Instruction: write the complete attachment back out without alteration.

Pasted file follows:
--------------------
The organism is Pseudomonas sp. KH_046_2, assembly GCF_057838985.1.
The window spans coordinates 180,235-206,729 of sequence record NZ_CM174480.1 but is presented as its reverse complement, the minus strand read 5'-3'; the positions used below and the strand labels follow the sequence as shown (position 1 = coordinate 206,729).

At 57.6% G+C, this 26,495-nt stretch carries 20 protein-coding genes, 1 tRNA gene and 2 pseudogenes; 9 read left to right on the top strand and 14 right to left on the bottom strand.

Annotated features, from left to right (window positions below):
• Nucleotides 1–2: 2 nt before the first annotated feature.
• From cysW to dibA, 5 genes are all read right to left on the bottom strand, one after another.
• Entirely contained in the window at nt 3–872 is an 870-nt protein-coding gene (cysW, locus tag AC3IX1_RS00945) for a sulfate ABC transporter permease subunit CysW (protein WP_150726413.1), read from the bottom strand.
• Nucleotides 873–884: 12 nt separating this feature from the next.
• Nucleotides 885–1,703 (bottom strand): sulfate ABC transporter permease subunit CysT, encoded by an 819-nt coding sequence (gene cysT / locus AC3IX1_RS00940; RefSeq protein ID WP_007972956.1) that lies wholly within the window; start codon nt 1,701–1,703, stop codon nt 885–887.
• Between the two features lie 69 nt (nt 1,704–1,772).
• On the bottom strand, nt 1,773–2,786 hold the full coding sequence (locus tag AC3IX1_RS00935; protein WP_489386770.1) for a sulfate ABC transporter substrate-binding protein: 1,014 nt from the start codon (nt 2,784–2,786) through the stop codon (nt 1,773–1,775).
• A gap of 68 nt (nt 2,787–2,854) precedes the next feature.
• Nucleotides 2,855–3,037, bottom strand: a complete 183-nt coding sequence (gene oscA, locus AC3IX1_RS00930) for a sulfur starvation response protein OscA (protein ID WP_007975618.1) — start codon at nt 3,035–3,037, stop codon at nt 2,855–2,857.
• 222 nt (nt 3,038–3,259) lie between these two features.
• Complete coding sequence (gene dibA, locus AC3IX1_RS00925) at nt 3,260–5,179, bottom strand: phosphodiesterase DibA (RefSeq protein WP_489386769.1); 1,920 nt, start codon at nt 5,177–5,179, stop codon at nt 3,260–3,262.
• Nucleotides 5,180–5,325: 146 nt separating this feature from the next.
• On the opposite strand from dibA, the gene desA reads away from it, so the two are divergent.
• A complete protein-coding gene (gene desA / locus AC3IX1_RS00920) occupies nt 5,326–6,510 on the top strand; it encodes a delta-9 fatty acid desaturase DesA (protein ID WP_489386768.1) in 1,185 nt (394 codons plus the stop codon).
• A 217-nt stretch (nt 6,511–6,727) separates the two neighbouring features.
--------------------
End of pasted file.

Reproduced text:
The organism is Pseudomonas sp. KH_046_2, assembly GCF_057838985.1.
The window spans coordinates 180,235-206,729 of sequence record NZ_CM174480.1 but is presented as its reverse complement, the minus strand read 5'-3'; the positions used below and the strand labels follow the sequence as shown (position 1 = coordinate 206,729).

At 57.6% G+C, this 26,495-nt stretch carries 20 protein-coding genes, 1 tRNA gene and 2 pseudogenes; 9 read left to right on the top strand and 14 right to left on the bottom strand.

Annotated features, from left to right (window positions below):
• Nucleotides 1–2: 2 nt before the first annotated feature.
• From cysW to dibA, 5 genes are all read right to left on the bottom strand, one after another.
• Entirely contained in the window at nt 3–872 is an 870-nt protein-coding gene (cysW, locus tag AC3IX1_RS00945) for a sulfate ABC transporter permease subunit CysW (protein WP_150726413.1), read from the bottom strand.
• Nucleotides 873–884: 12 nt separating this feature from the next.
• Nucleotides 885–1,703 (bottom strand): sulfate ABC transporter permease subunit CysT, encoded by an 819-nt coding sequence (gene cysT / locus AC3IX1_RS00940; RefSeq protein ID WP_007972956.1) that lies wholly within the window; start codon nt 1,701–1,703, stop codon nt 885–887.
• Between the two features lie 69 nt (nt 1,704–1,772).
• On the bottom strand, nt 1,773–2,786 hold the full coding sequence (locus tag AC3IX1_RS00935; protein WP_489386770.1) for a sulfate ABC transporter substrate-binding protein: 1,014 nt from the start codon (nt 2,784–2,786) through the stop codon (nt 1,773–1,775).
• A gap of 68 nt (nt 2,787–2,854) precedes the next feature.
• Nucleotides 2,855–3,037, bottom strand: a complete 183-nt coding sequence (gene oscA, locus AC3IX1_RS00930) for a sulfur starvation response protein OscA (protein ID WP_007975618.1) — start codon at nt 3,035–3,037, stop codon at nt 2,855–2,857.
• 222 nt (nt 3,038–3,259) lie between these two features.
• Complete coding sequence (gene dibA, locus AC3IX1_RS00925) at nt 3,260–5,179, bottom strand: phosphodiesterase DibA (RefSeq protein WP_489386769.1); 1,920 nt, start codon at nt 5,177–5,179, stop codon at nt 3,260–3,262.
• Nucleotides 5,180–5,325: 146 nt separating this feature from the next.
• On the opposite strand from dibA, the gene desA reads away from it, so the two are divergent.
• A complete protein-coding gene (gene desA / locus AC3IX1_RS00920) occupies nt 5,326–6,510 on the top strand; it encodes a delta-9 fatty acid desaturase DesA (protein ID WP_489386768.1) in 1,185 nt (394 codons plus the stop codon).
• A 217-nt stretch (nt 6,511–6,727) separates the two neighbouring features.